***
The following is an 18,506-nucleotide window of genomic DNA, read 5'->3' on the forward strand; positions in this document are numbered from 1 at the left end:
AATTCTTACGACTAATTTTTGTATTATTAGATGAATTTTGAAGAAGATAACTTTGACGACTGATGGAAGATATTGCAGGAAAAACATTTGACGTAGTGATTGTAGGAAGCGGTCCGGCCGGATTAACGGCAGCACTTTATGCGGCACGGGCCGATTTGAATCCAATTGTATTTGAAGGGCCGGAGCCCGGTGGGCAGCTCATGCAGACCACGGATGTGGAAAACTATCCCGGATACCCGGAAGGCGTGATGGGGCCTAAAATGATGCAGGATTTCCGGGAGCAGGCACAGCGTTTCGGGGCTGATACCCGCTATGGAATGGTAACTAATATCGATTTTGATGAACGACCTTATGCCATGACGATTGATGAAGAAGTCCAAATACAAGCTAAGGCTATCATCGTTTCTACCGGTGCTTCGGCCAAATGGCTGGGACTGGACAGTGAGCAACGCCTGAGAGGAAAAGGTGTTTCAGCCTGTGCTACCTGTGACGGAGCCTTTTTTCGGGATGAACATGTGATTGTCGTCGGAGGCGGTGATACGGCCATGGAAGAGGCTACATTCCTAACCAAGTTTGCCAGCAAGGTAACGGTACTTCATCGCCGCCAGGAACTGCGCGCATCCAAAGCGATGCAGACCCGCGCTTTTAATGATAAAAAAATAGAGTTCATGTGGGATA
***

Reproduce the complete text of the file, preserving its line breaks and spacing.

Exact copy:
The following is an 18,506-nucleotide window of genomic DNA, read 5'->3' on the forward strand; positions in this document are numbered from 1 at the left end:
AATTCTTACGACTAATTTTTGTATTATTAGATGAATTTTGAAGAAGATAACTTTGACGACTGATGGAAGATATTGCAGGAAAAACATTTGACGTAGTGATTGTAGGAAGCGGTCCGGCCGGATTAACGGCAGCACTTTATGCGGCACGGGCCGATTTGAATCCAATTGTATTTGAAGGGCCGGAGCCCGGTGGGCAGCTCATGCAGACCACGGATGTGGAAAACTATCCCGGATACCCGGAAGGCGTGATGGGGCCTAAAATGATGCAGGATTTCCGGGAGCAGGCACAGCGTTTCGGGGCTGATACCCGCTATGGAATGGTAACTAATATCGATTTTGATGAACGACCTTATGCCATGACGATTGATGAAGAAGTCCAAATACAAGCTAAGGCTATCATCGTTTCTACCGGTGCTTCGGCCAAATGGCTGGGACTGGACAGTGAGCAACGCCTGAGAGGAAAAGGTGTTTCAGCCTGTGCTACCTGTGACGGAGCCTTTTTTCGGGATGAACATGTGATTGTCGTCGGAGGCGGTGATACGGCCATGGAAGAGGCTACATTCCTAACCAAGTTTGCCAGCAAGGTAACGGTACTTCATCGCCGCCAGGAACTGCGCGCATCCAAAGCGATGCAGACCCGCGCTTTTAATGATAAAAAAATAGAGTTCATGTGGGATA